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Adjustable vs. Fixed Rate

Wednesday, February 15, 2012 - Article by: RALPH RICHARD GUERTIN - Regent Mortgage Corp - Message

Adjustable-rate mortgages seem to be a relative bargain as compared to fixed-rate mortgages.
Historically, there has been a 1% difference between fixed rate mortgages and adjustable rate mortgages.
Today's average, conventional 30-year fixed rate mortgage rate is 3.88. The average rate for a comparable 5-year ARM is 2.88%.
Example, for every $100,000 borrowed, a conventional 5-year adjustable-rate mortgage will save you (1%) or approx. $83 per month, or $ 1000 per year.
For the reason why adjustable-rate mortgages continue are so much lower than their fixed-rate counterparts, look no further than the U.S. economy. ARMs reflect Wall Street's short-term economic expectations; whereas fixed-rate mortgages reflect medium- to long-term expectations.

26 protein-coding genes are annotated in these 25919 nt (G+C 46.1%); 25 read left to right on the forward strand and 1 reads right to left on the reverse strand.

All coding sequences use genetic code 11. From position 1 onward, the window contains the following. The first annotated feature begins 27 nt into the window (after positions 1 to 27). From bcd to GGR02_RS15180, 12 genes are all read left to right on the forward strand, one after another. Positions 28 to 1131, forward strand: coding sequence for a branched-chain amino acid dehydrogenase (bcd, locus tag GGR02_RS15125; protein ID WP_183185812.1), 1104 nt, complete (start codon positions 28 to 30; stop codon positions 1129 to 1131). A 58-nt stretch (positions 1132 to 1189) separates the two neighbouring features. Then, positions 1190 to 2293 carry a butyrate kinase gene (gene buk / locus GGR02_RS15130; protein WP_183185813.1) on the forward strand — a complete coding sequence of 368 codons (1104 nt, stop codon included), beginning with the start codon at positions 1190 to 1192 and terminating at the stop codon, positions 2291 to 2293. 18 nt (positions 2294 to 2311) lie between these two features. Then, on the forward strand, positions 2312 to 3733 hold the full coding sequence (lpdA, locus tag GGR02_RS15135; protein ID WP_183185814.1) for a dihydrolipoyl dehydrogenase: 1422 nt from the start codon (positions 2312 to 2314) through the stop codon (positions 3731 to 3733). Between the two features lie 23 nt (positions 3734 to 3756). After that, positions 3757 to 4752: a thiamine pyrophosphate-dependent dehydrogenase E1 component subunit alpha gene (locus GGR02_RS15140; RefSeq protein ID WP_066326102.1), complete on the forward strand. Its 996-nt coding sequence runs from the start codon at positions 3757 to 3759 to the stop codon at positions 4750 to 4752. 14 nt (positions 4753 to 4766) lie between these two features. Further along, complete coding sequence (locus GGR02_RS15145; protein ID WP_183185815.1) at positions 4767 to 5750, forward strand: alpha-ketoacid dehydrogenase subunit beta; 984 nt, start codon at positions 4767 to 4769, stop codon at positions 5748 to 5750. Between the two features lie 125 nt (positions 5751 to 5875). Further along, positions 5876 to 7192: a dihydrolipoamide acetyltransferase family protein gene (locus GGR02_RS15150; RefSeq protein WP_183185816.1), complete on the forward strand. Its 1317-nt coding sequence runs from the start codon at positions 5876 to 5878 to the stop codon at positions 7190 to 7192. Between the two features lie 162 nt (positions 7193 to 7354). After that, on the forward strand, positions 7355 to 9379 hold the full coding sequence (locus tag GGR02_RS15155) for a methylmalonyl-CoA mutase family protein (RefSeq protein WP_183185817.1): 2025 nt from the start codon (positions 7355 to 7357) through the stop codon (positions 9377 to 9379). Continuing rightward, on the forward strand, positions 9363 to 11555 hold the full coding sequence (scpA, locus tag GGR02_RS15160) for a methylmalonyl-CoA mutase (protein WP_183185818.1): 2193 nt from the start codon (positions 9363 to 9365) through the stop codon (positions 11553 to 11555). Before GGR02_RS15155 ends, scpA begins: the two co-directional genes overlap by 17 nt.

In the short-term, analysts expect the U.S. economy to grow slowly, with low levels of inflation. This supports the U.S. dollar, the currency in which mortgage bonds are denominated. When the dollar is strong, demand for mortgage bonds tends to increase. This supports lower interest rates.
On the flip side over the longer-term, inflation is expected to return, which devalues the dollar and everything paid in it (e.g.; mortgage-backed bonds). This is why inflation is linked to higher mortgage rates. When inflation is present in the economy, mortgage bonds lose value, driving mortgage rates up.
Adjustable-rate mortgages aren't perfect for everyone, but in the right situation, they can be a big money-saver and a helpful tool for stretching a household budget. Given today's rates, the money-saving potential is larger than usual.

Before you choose an ARM, discuss your options with your local mortgage broker. Contact me by phone or email and I will gladly help you in any way I can.
Ralph Richard Guertin

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